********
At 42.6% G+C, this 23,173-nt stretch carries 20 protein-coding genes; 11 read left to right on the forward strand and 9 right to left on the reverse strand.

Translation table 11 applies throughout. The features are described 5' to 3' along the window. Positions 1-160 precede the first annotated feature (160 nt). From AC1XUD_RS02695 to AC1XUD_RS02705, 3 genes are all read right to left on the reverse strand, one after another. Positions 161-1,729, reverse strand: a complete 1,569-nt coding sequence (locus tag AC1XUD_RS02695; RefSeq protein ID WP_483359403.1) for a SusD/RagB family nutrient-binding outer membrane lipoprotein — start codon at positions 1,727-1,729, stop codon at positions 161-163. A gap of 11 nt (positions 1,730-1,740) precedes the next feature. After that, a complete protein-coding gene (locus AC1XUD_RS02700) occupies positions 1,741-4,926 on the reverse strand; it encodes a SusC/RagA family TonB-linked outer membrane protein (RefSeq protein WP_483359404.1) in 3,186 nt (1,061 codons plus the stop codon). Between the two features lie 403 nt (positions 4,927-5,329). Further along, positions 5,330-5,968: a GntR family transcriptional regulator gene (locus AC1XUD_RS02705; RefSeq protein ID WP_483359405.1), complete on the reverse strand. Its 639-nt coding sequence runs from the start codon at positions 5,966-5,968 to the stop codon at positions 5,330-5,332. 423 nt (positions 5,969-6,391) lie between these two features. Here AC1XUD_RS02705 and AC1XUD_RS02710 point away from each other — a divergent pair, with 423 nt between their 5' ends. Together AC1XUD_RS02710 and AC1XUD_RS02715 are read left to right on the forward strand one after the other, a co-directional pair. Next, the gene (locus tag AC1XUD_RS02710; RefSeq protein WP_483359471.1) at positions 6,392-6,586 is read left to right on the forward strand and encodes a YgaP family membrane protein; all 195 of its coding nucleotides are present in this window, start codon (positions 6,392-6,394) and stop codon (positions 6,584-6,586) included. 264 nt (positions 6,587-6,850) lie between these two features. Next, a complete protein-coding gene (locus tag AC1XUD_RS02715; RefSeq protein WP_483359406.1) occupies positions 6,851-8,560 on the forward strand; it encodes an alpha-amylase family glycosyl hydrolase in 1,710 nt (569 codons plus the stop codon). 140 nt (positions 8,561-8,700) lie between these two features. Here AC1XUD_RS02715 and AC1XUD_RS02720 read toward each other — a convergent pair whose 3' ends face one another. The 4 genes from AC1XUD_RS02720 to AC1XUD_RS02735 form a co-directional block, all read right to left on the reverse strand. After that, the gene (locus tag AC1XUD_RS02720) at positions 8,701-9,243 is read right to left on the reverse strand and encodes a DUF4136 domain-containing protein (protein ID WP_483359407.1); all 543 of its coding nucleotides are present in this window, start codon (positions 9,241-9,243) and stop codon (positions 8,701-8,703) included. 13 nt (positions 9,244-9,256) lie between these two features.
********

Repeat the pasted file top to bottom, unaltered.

At 42.6% G+C, this 23,173-nt stretch carries 20 protein-coding genes; 11 read left to right on the forward strand and 9 right to left on the reverse strand.

Translation table 11 applies throughout. The features are described 5' to 3' along the window. Positions 1-160 precede the first annotated feature (160 nt). From AC1XUD_RS02695 to AC1XUD_RS02705, 3 genes are all read right to left on the reverse strand, one after another. Positions 161-1,729, reverse strand: a complete 1,569-nt coding sequence (locus tag AC1XUD_RS02695; RefSeq protein ID WP_483359403.1) for a SusD/RagB family nutrient-binding outer membrane lipoprotein — start codon at positions 1,727-1,729, stop codon at positions 161-163. A gap of 11 nt (positions 1,730-1,740) precedes the next feature. After that, a complete protein-coding gene (locus AC1XUD_RS02700) occupies positions 1,741-4,926 on the reverse strand; it encodes a SusC/RagA family TonB-linked outer membrane protein (RefSeq protein WP_483359404.1) in 3,186 nt (1,061 codons plus the stop codon). Between the two features lie 403 nt (positions 4,927-5,329). Further along, positions 5,330-5,968: a GntR family transcriptional regulator gene (locus AC1XUD_RS02705; RefSeq protein ID WP_483359405.1), complete on the reverse strand. Its 639-nt coding sequence runs from the start codon at positions 5,966-5,968 to the stop codon at positions 5,330-5,332. 423 nt (positions 5,969-6,391) lie between these two features. Here AC1XUD_RS02705 and AC1XUD_RS02710 point away from each other — a divergent pair, with 423 nt between their 5' ends. Together AC1XUD_RS02710 and AC1XUD_RS02715 are read left to right on the forward strand one after the other, a co-directional pair. Next, the gene (locus tag AC1XUD_RS02710; RefSeq protein WP_483359471.1) at positions 6,392-6,586 is read left to right on the forward strand and encodes a YgaP family membrane protein; all 195 of its coding nucleotides are present in this window, start codon (positions 6,392-6,394) and stop codon (positions 6,584-6,586) included. 264 nt (positions 6,587-6,850) lie between these two features. Next, a complete protein-coding gene (locus tag AC1XUD_RS02715; RefSeq protein WP_483359406.1) occupies positions 6,851-8,560 on the forward strand; it encodes an alpha-amylase family glycosyl hydrolase in 1,710 nt (569 codons plus the stop codon). 140 nt (positions 8,561-8,700) lie between these two features. Here AC1XUD_RS02715 and AC1XUD_RS02720 read toward each other — a convergent pair whose 3' ends face one another. The 4 genes from AC1XUD_RS02720 to AC1XUD_RS02735 form a co-directional block, all read right to left on the reverse strand. After that, the gene (locus tag AC1XUD_RS02720) at positions 8,701-9,243 is read right to left on the reverse strand and encodes a DUF4136 domain-containing protein (protein ID WP_483359407.1); all 543 of its coding nucleotides are present in this window, start codon (positions 9,241-9,243) and stop codon (positions 8,701-8,703) included. 13 nt (positions 9,244-9,256) lie between these two features.